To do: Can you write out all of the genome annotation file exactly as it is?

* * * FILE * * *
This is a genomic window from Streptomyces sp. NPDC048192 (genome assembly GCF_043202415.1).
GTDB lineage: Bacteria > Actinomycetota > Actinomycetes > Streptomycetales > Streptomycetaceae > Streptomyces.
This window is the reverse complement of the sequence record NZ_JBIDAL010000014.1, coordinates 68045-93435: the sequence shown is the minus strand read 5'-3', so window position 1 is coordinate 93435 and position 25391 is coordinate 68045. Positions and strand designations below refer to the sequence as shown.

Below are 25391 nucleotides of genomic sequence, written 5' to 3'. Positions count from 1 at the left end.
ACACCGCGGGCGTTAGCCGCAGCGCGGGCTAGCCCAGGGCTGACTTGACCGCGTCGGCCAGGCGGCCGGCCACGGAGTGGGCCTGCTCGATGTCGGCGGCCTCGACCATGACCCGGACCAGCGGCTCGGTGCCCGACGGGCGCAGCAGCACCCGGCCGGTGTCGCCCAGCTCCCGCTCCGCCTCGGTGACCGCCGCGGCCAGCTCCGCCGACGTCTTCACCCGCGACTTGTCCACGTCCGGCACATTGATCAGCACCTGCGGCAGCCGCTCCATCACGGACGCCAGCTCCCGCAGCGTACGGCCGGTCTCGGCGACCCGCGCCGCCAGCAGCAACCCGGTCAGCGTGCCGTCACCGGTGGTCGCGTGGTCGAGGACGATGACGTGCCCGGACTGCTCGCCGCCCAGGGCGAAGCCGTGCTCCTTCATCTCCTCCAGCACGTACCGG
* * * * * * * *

This is a genomic window from Streptomyces sp. NPDC048192 (genome assembly GCF_043202415.1).
GTDB lineage: Bacteria > Actinomycetota > Actinomycetes > Streptomycetales > Streptomycetaceae > Streptomyces.
This window is the reverse complement of the sequence record NZ_JBIDAL010000014.1, coordinates 68045-93435: the sequence shown is the minus strand read 5'-3', so window position 1 is coordinate 93435 and position 25391 is coordinate 68045. Positions and strand designations below refer to the sequence as shown.

Below are 25391 nucleotides of genomic sequence, written 5' to 3'. Positions count from 1 at the left end.
ACACCGCGGGCGTTAGCCGCAGCGCGGGCTAGCCCAGGGCTGACTTGACCGCGTCGGCCAGGCGGCCGGCCACGGAGTGGGCCTGCTCGATGTCGGCGGCCTCGACCATGACCCGGACCAGCGGCTCGGTGCCCGACGGGCGCAGCAGCACCCGGCCGGTGTCGCCCAGCTCCCGCTCCGCCTCGGTGACCGCCGCGGCCAGCTCCGCCGACGTCTTCACCCGCGACTTGTCCACGTCCGGCACATTGATCAGCACCTGCGGCAGCCGCTCCATCACGGACGCCAGCTCCCGCAGCGTACGGCCGGTCTCGGCGACCCGCGCCGCCAGCAGCAACCCGGTCAGCGTGCCGTCACCGGTGGTCGCGTGGTCGAGGACGATGACGTGCCCGGACTGCTCGCCGCCCAGGGCGAAGCCGTGCTCCTTCATCTCCTCCAGCACGTACCGG